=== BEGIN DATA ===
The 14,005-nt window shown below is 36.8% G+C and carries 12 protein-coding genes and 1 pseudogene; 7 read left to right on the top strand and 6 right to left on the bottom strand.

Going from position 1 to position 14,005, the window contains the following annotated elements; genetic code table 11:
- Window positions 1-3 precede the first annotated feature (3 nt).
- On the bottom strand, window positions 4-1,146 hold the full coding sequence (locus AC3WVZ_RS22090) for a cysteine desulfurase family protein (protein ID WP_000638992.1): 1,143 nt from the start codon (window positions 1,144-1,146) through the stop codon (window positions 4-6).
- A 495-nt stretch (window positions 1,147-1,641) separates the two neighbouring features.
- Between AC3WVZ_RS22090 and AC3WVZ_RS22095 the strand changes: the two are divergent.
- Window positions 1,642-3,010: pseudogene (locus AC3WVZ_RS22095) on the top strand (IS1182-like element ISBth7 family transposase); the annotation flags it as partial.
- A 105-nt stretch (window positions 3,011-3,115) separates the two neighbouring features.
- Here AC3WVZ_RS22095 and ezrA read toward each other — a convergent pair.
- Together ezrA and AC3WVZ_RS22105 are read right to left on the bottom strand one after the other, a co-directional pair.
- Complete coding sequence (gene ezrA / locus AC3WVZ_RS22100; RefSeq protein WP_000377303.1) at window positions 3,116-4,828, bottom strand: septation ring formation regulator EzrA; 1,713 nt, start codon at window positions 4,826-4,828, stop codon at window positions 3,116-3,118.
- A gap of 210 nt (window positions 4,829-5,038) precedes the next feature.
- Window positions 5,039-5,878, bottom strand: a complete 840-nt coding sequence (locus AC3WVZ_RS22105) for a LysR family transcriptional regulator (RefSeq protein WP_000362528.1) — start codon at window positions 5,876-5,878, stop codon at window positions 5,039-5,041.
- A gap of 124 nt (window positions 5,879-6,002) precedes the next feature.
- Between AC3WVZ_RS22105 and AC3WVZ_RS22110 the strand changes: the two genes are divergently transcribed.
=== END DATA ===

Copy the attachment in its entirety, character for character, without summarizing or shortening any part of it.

The 14,005-nt window shown below is 36.8% G+C and carries 12 protein-coding genes and 1 pseudogene; 7 read left to right on the top strand and 6 right to left on the bottom strand.

Going from position 1 to position 14,005, the window contains the following annotated elements; genetic code table 11:
- Window positions 1-3 precede the first annotated feature (3 nt).
- On the bottom strand, window positions 4-1,146 hold the full coding sequence (locus AC3WVZ_RS22090) for a cysteine desulfurase family protein (protein ID WP_000638992.1): 1,143 nt from the start codon (window positions 1,144-1,146) through the stop codon (window positions 4-6).
- A 495-nt stretch (window positions 1,147-1,641) separates the two neighbouring features.
- Between AC3WVZ_RS22090 and AC3WVZ_RS22095 the strand changes: the two are divergent.
- Window positions 1,642-3,010: pseudogene (locus AC3WVZ_RS22095) on the top strand (IS1182-like element ISBth7 family transposase); the annotation flags it as partial.
- A 105-nt stretch (window positions 3,011-3,115) separates the two neighbouring features.
- Here AC3WVZ_RS22095 and ezrA read toward each other — a convergent pair.
- Together ezrA and AC3WVZ_RS22105 are read right to left on the bottom strand one after the other, a co-directional pair.
- Complete coding sequence (gene ezrA / locus AC3WVZ_RS22100; RefSeq protein WP_000377303.1) at window positions 3,116-4,828, bottom strand: septation ring formation regulator EzrA; 1,713 nt, start codon at window positions 4,826-4,828, stop codon at window positions 3,116-3,118.
- A gap of 210 nt (window positions 4,829-5,038) precedes the next feature.
- Window positions 5,039-5,878, bottom strand: a complete 840-nt coding sequence (locus AC3WVZ_RS22105) for a LysR family transcriptional regulator (RefSeq protein WP_000362528.1) — start codon at window positions 5,876-5,878, stop codon at window positions 5,039-5,041.
- A gap of 124 nt (window positions 5,879-6,002) precedes the next feature.
- Between AC3WVZ_RS22105 and AC3WVZ_RS22110 the strand changes: the two genes are divergently transcribed.